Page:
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Ear Candy #4: Processing with Audio Legends

By Frank Foti on Jan 17, 2019 9:02:40 AM

Great sounding radio in any form (over-the-air, streaming, podcasts, etc) is a culmination of many factors. Believe it or not, you know when you’re hearing a great-sounding station. It has that ‘larger-than-life’ presence. The audio envelopes your ears in an exciting and magical way! There’s something about the signal that locks it in and you rip the knob off. Mix this with incredible content, and amazing things occur!

 

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Most folks seem to think great-sounding radio is about who’s the loudest on the dial, and in many cases that’s a fallacy. I’ve personally been in markets where the loudest signal was the most annoying to listen to, and it was an easy tune out. Make no mistake, competitive dial-presence is a must, but too much octane will destroy any engine!

download-2Creating great-sounding radio must comprise something I like to refer as musicality. This is defined as a sound signature, which contains significant audio quality, remains naturally musical, and provides competitive dial presence. In developing audio processors for more than 30 years, I can tell you this is easier said than done!

Over the years, I’ve always had a desire to see what those involved in the music industry might think about broadcast audio processing. Many years ago, Steve Church and I would discuss whom from the recording world might we get to provide us with good honest feedback about our efforts. We always seemed to settle on Steely Dan, as the impeccable nature to the quality of their recordings was a great benchmark to shoot for. The albums Aja and Gaucho, as well as Donald Fagen’s The Nightfly and Kamakiriad are the ones that immediately come to mind.download

Over the last few years, we’ve been able to do some work with Gary Katz, the legendary producer of Steely Dan’s most famous albums and Donald Fagen’s The Nightfly. Additionally, we’ve done some developing with Frank Filipetti, producer and recording engineer for Billy Joel, James Taylor, and Carly Simon, among others. Oh, and you can add the names of Hugh Padgham (Genesis, Peter Gabriel, Phil Collins, The Police, XTC) and Giles Martin (his dad, George Martin, produced the Beatles!) to the list. If I may say so, this is a crowd where technical quality is of the utmost!

That said, these guys also know what musicality is, and how audio processing can enhance or destroy their work. I’ve personally had the honor to sit and listen with them to what they felt was great-sounding audio processing. I wanted to get their feel for what works, and what doesn’t.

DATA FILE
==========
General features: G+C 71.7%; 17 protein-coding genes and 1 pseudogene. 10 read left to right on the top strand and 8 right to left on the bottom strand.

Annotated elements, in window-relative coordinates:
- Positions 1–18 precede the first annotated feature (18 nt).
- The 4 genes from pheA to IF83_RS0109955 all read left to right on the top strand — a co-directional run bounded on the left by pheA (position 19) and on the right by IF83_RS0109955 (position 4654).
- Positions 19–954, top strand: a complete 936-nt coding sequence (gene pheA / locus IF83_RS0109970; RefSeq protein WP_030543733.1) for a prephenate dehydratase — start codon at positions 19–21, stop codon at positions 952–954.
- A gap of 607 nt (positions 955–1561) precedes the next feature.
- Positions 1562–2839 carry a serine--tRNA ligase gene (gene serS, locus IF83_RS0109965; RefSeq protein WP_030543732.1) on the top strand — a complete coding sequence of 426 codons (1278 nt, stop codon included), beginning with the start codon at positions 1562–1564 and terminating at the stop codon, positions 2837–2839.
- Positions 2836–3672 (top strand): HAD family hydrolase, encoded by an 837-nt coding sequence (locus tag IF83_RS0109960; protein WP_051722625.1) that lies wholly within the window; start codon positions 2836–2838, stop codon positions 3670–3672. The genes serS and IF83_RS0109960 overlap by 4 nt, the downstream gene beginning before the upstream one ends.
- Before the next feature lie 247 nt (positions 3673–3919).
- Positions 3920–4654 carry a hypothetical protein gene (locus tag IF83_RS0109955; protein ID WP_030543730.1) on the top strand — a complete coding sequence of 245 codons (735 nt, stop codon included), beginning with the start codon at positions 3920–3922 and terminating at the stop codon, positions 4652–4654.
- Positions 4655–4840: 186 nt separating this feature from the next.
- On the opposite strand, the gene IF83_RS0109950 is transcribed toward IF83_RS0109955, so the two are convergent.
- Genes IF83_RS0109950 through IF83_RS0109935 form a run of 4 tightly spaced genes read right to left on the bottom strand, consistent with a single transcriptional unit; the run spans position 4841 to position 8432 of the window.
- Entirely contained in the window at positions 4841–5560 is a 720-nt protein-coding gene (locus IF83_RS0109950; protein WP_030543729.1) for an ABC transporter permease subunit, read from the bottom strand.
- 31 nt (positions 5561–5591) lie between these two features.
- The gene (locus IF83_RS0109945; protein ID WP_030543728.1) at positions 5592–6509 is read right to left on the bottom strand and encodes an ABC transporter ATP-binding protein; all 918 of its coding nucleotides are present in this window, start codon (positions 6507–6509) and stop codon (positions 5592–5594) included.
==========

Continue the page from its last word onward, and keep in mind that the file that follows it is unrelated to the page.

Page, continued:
download-1-1Basically, they fully understand the need for radio to create its own signature style. As a matter of fact, Gary Katz felt that audio processing was able to fix what he thought were some bass deficiencies in the album Aja. Frank Filipetti liked how the creative use of friendly harmonics from our clipping system actually added depth to the overall result, and this was done without any additional distortion!

It’s been extremely humbling to have all of these esteemed icons in the recording industry give us a thumbs up for our broadcast audio processing efforts. These are the folks who were part of the process in crafting some of the greatest recordings of all time.

There is a reason why our efforts have been recognized by those in the music industry, and it comes down to the passionate, creative, innovative, and forward thinking that goes into our designs. We craft our processors with the exact same efforts the artists, engineers, and producers have put into those world-renowned albums. Probably the key reason why there’s been such great synergy among these esteemed artists and our crew!

Further Reading

Ear Candy: What Makes Great Sound? And Why Does It Matter Most?

[Ear Candy #2] Program Director + Chief Engineer = #1 Station

Ear Candy #3: Clippers—Where the Rubber Meets the Road!

Topics: Audio Processing, Omnia

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